Houston — There was a time when an opera house could only guarantee a crowd with a new opera. Revivals happened but audiences usually demanded something new. How things have changed. Nowadays opera companies can only guarantee a crowd when they pull out an old warhorse. New ones happen, but audiences usually demand something old.
Few modern opera companies have commissioned as many world premieres as the Houston Grand Opera, which on March 5 and 6, hosted its 68th — and, it turns out, was the final show of the 2019-2020 season because the rest of the season was canceled in the COVID-19 crisis. Marian’s Song is a chamber opera, presented in the Wortham Center’s smaller and more intimate Cullen Theater, about another who led the way: mezzo-soprano/contralto Marian Anderson.
The opera was composed by Damien Sneed on a libretto by Deborah D.E.E.P. Mouton, the poet laureate emeritus of Houston and conducted by Benjamin Manis. The title role was strikingly sung by soprano Zoie Reams, a graduate of the HGO’s Studio who recently appeared in the HGO’s production of West Side Story. She is a pure mezzo, without Anderson’s hint of a contralto, but she sang in Anderson’s famously low range without effort or resorting to a more raucous chest voice. She certainly displayed Anderson’s quiet elegance for every second of the opera.
Marian’s Song is a combination of a narration (spoken text and poetry) and a variety of musical styles, including jazz, pop, classical and a hint of modernist sounds. It simultaneously takes place in the present and in Anderson’s own time period. Sneed used a small chamber orchestra in the pit, which went a long way towards creating the close and intimate nature of the entire production. Manis was marvelous; he conducted with precision and such a minimal frame that we were not really aware of his presence.
The spoken part was delivered slam-style by Tina B in the modern-day role of Neveah. Billy King, her erstwhile collaborative pianist who followed her everywhere, was played with quiet stature and grace by Nicholas Newton. Cynthia Clayton took on two roles, Mrs. Roberts and Eleanor Roosevelt. Two other roles were assayed by Geoffrey Peterson.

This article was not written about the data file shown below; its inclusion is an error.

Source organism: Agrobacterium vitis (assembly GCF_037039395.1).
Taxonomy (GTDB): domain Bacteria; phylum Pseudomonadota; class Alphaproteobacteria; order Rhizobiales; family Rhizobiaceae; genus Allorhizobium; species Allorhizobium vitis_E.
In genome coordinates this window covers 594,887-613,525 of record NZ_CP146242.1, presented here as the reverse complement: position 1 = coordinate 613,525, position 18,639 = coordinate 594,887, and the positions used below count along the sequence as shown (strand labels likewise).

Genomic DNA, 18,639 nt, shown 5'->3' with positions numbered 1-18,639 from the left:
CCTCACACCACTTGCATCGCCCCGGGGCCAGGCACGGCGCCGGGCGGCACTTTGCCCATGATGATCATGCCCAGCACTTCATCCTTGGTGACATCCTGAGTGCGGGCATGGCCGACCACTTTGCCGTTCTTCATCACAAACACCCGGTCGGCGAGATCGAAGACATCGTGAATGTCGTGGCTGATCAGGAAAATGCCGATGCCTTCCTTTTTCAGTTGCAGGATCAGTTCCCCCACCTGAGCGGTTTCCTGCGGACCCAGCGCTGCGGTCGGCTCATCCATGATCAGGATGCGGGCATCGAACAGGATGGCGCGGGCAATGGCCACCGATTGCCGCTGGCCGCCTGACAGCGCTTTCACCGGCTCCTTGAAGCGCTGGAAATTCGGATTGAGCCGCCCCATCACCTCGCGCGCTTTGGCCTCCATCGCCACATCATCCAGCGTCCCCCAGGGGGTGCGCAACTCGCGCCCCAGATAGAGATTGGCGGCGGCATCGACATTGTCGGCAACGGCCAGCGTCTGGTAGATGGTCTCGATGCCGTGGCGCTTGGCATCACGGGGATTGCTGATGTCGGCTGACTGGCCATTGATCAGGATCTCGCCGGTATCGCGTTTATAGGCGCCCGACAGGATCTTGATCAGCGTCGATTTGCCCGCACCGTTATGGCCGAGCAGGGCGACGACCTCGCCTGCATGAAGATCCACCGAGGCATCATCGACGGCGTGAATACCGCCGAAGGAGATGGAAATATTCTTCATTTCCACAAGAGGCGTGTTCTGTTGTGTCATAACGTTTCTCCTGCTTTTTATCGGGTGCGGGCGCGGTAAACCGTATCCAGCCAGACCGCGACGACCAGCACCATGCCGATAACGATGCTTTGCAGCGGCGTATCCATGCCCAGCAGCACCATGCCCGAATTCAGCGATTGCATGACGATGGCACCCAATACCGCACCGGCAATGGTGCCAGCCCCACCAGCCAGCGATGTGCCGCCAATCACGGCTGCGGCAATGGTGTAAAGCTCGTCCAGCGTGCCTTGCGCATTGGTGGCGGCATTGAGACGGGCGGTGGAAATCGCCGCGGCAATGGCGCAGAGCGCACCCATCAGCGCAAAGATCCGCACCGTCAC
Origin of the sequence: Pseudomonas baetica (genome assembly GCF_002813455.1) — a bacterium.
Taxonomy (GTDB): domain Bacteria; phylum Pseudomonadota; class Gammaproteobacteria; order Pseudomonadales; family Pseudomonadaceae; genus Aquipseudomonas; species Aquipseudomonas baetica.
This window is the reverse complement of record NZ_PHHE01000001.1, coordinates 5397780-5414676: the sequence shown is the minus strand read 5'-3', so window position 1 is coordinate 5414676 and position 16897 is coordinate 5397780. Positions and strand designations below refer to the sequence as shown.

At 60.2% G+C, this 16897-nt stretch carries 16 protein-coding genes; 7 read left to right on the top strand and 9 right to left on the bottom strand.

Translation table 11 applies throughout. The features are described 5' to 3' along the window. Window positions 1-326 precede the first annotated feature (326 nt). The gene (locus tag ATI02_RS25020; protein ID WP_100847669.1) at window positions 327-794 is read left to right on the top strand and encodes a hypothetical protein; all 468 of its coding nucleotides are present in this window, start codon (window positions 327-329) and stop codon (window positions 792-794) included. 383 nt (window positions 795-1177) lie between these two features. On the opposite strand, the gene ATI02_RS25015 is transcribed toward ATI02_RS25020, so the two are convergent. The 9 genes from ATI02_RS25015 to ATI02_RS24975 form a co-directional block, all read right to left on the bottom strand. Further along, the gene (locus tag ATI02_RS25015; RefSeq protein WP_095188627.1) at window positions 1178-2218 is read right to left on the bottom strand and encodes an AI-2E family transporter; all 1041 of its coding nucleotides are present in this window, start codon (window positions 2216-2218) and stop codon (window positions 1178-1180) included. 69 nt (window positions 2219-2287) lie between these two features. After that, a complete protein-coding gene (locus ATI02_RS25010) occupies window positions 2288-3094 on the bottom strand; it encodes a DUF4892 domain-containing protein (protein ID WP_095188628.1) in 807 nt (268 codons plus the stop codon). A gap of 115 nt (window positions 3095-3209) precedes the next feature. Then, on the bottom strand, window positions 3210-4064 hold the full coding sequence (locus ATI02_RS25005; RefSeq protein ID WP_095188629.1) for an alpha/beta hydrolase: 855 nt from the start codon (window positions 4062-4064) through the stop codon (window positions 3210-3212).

The minimal set consisted of four medium-high pillars, a grand piano upstage and a projection screen that formed the back wall. There was also a small chorus. Projections set the time and place as well as other appropriate scenes. While most of the cast were in modern day dress, the main characters were in period costumes. Of course, Reams wore Anderson’s trademark fur coat for the National Mall recreation.
The over-amplified sound was the only problem. Tina B was unintelligible most of the time. Unfortunately, the supertitles were only used for the singing. Using them continuously would have greatly helped with the comprehension of what surely was excellent poetry.
Anderson possessed a glorious and perfectly produced voice and would have ascended to the 20th century diadem operatic stardom from the moment she first started to sing in public. The fact that she was African American meant that she was not even allowed in the audience, let alone the stage.
But she was determined and unstoppable in her pursuit of the career she deserved, yet cordial to all involved in every constantly occurring refusal. Her combination of immense talent and constant graciousness, combined with the help of some prominent people, eventually led to her appearance at the Metropolitan Opera, albeit near the end of her career and in her late 50’s. She sang the major role of the sorceress Ulrica in Verdi’s Un ballo en maschera.
Even Opera News was wowed: "The role of the sorceress is something that depends a lot on the charisma of the performer, the ability to suggest a world beyond what you are seeing in front of you. And that's what Marian Anderson did every time she walked onstage," wrote the magazine’s editor-in-chief, F. Paul Driscoll.
She was the first black performer at the Met. An exponentially growing trickle of others soon followed her 1955 groundbreaking achievement. An operatic tribute is long overdue.
T his marvelous little gem of a chamber opera follows her beginnings and her dogged and unwavering path through the concert halls of Europe, which were much more open at the time, up to The Big Moment. After being refused another New York City concert hall and at the personal involvement of another female force of nature, First Lady Elenore Roosevelt herself, she sang the highly appropriate spiritual "Nobody Knows the Trouble I've Seen" followed by a rousing rendition of “America (My Country ‘tis of Thee)” on the steps on the Lincoln Memorial. The tightly packed audience on the National Mall gave her an overwhelming ovation. You can hear a scratchy recording of that historic moment here.
Marian’s Song deserved a longer run. Here’s hoping it will have a future on other opera stages.